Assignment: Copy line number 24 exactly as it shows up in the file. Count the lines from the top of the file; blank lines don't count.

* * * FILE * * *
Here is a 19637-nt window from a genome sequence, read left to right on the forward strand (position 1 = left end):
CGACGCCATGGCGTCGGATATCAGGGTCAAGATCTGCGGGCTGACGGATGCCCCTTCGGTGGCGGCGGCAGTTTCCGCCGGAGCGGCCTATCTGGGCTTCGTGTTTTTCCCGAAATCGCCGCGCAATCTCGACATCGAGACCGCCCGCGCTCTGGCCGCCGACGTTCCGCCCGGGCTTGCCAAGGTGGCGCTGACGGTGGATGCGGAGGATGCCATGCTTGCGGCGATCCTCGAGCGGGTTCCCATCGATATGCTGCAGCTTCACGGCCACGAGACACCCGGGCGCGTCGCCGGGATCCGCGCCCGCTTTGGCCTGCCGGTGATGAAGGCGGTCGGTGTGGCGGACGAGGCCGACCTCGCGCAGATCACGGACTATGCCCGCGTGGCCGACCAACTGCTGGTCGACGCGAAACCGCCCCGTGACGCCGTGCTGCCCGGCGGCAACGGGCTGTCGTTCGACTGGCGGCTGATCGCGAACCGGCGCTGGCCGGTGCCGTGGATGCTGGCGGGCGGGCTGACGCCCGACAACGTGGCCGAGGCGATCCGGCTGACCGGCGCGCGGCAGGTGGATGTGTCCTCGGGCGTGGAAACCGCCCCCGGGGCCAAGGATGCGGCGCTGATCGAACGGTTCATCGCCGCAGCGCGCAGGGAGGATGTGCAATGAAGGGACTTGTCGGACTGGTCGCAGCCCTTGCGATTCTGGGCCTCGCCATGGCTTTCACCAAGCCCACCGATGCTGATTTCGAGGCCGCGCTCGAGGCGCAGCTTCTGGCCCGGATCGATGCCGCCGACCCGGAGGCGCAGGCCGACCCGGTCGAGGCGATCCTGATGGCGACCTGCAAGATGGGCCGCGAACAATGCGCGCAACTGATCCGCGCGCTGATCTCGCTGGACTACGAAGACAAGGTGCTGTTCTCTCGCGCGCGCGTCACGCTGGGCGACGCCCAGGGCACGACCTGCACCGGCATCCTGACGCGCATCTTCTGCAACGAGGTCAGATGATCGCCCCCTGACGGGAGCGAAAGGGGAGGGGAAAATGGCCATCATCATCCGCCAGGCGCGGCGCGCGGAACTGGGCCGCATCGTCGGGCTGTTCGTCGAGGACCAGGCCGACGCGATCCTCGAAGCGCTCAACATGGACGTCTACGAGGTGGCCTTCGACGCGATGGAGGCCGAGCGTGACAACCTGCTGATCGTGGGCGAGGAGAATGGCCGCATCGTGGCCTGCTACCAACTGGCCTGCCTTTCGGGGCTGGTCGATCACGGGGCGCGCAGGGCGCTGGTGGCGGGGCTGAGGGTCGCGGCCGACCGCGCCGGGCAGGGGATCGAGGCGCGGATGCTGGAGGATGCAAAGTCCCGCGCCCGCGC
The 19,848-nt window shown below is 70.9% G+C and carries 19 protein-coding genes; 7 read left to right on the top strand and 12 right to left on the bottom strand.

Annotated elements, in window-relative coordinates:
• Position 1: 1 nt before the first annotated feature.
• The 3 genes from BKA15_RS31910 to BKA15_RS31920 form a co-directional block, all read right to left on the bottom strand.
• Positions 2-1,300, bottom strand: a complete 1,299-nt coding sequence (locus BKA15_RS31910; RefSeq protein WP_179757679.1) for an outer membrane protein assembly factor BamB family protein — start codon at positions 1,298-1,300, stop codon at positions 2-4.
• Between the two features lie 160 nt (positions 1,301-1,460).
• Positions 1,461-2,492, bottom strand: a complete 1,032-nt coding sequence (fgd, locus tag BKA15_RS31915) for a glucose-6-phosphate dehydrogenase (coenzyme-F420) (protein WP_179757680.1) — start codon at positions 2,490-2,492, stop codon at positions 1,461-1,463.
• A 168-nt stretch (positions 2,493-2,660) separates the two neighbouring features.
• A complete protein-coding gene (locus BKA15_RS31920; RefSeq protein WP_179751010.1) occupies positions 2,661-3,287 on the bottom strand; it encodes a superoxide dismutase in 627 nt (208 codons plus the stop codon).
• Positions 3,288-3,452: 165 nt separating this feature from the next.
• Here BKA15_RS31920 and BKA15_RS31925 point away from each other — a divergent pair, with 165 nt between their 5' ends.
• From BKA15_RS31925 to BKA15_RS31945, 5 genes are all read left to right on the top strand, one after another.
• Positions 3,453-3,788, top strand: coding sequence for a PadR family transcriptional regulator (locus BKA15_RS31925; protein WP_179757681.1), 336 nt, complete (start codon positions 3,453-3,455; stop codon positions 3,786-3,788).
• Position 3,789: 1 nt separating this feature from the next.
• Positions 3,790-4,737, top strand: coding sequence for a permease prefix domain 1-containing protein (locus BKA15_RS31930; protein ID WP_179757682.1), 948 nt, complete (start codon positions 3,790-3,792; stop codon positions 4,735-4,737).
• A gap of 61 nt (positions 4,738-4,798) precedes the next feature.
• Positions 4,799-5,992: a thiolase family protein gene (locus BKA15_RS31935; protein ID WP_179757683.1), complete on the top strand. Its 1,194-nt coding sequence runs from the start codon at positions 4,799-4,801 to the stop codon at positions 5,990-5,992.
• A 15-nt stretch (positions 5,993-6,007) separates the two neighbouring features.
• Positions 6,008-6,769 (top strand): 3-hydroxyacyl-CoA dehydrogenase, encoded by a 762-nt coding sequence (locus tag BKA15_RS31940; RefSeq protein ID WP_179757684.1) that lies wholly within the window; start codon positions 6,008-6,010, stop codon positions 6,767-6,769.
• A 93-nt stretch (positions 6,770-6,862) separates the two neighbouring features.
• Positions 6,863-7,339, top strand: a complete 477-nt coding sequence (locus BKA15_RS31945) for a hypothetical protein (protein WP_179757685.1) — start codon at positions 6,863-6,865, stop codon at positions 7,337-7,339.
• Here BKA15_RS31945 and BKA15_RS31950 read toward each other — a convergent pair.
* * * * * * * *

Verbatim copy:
• Here BKA15_RS31945 and BKA15_RS31950 read toward each other — a convergent pair.